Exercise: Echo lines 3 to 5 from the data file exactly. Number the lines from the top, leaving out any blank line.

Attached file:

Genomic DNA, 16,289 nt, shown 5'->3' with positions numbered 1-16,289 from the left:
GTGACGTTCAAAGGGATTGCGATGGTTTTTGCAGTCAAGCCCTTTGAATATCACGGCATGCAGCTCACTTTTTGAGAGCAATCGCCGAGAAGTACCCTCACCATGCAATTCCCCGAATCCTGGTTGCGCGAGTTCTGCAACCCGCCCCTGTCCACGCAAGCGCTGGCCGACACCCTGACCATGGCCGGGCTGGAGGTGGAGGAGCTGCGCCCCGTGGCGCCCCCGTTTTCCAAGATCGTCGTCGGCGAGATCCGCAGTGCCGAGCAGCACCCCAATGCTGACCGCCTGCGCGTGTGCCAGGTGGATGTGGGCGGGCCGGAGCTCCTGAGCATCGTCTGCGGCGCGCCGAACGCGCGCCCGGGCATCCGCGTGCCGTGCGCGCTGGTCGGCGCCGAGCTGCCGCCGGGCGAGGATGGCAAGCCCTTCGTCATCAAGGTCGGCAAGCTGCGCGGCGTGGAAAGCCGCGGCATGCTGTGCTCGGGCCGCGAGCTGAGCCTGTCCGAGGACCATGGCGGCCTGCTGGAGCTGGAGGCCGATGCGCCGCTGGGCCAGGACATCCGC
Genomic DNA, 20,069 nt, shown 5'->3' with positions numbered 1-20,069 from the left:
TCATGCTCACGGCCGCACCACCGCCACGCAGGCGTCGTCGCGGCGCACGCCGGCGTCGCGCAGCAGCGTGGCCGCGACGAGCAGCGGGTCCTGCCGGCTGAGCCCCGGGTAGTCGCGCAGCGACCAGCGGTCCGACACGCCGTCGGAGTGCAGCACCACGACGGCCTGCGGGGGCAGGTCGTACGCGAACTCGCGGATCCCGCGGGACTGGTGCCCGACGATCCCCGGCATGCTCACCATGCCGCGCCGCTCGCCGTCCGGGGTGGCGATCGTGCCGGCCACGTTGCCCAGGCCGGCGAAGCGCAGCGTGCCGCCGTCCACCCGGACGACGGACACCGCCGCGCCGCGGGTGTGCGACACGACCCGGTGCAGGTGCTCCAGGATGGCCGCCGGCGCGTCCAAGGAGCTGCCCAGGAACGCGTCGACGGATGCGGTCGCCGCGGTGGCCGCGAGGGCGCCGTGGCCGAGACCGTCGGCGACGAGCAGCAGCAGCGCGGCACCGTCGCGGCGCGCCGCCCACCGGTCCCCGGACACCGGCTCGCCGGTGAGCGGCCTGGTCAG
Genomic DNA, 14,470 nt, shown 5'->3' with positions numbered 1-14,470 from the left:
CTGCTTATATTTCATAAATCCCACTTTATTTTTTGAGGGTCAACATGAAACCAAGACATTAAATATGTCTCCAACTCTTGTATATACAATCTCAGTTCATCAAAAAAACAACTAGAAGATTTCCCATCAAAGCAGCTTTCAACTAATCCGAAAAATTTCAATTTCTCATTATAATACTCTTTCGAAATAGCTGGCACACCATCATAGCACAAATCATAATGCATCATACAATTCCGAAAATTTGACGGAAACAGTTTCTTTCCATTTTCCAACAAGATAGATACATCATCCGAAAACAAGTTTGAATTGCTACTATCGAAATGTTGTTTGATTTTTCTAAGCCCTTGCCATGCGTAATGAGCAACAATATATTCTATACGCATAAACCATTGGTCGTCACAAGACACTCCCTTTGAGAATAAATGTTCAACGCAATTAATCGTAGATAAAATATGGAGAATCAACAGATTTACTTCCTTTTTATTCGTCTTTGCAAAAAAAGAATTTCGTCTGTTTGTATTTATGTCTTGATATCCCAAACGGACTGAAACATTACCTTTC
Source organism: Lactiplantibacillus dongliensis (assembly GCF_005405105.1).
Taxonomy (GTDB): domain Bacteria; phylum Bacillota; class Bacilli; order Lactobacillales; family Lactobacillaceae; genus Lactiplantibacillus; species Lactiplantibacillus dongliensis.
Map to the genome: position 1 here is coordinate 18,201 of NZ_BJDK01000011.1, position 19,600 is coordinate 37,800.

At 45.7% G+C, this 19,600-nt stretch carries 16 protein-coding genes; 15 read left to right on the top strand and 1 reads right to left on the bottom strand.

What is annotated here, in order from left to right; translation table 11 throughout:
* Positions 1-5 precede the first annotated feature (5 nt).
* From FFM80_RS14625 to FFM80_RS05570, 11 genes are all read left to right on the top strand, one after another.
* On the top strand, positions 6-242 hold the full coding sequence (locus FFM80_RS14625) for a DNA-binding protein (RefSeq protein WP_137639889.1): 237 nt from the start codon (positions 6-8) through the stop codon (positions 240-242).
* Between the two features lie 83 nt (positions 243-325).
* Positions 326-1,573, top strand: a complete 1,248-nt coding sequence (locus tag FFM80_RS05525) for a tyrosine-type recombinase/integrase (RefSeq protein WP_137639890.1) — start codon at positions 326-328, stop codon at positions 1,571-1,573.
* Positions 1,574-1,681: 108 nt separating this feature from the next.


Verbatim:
Genomic DNA, 20,069 nt, shown 5'->3' with positions numbered 1-20,069 from the left:
TCATGCTCACGGCCGCACCACCGCCACGCAGGCGTCGTCGCGGCGCACGCCGGCGTCGCGCAGCAGCGTGGCCGCGACGAGCAGCGGGTCCTGCCGGCTGAGCCCCGGGTAGTCGCGCAGCGACCAGCGGTCCGACACGCCGTCGGAGTGCAGCACCACGACGGCCTGCGGGGGCAGGTCGTACGCGAACTCGCGGATCCCGCGGGACTGGTGCCCGACGATCCCCGGCATGCTCACCATGCCGCGCCGCTCGCCGTCCGGGGTGGCGATCGTGCCGGCCACGTTGCCCAGGCCGGCGAAGCGCAGCGTGCCGCCGTCCACCCGGACGACGGACACCGCCGCGCCGCGGGTGTGCGACACGACCCGGTGCAGGTGCTCCAGGATGGCCGCCGGCGCGTCCAAGGAGCTGCCCAGGAACGCGTCGACGGATGCGGTCGCCGCGGTGGCCGCGAGGGCGCCGTGGCCGAGACCGTCGGCGACGAGCAGCAGCAGCGCGGCACCGTCGCGGCGCGCCGCCCACCGGTCCCCGGACACCGGCTCGCCGGTGAGCGGCCTGGTCAG
Genomic DNA, 14,470 nt, shown 5'->3' with positions numbered 1-14,470 from the left: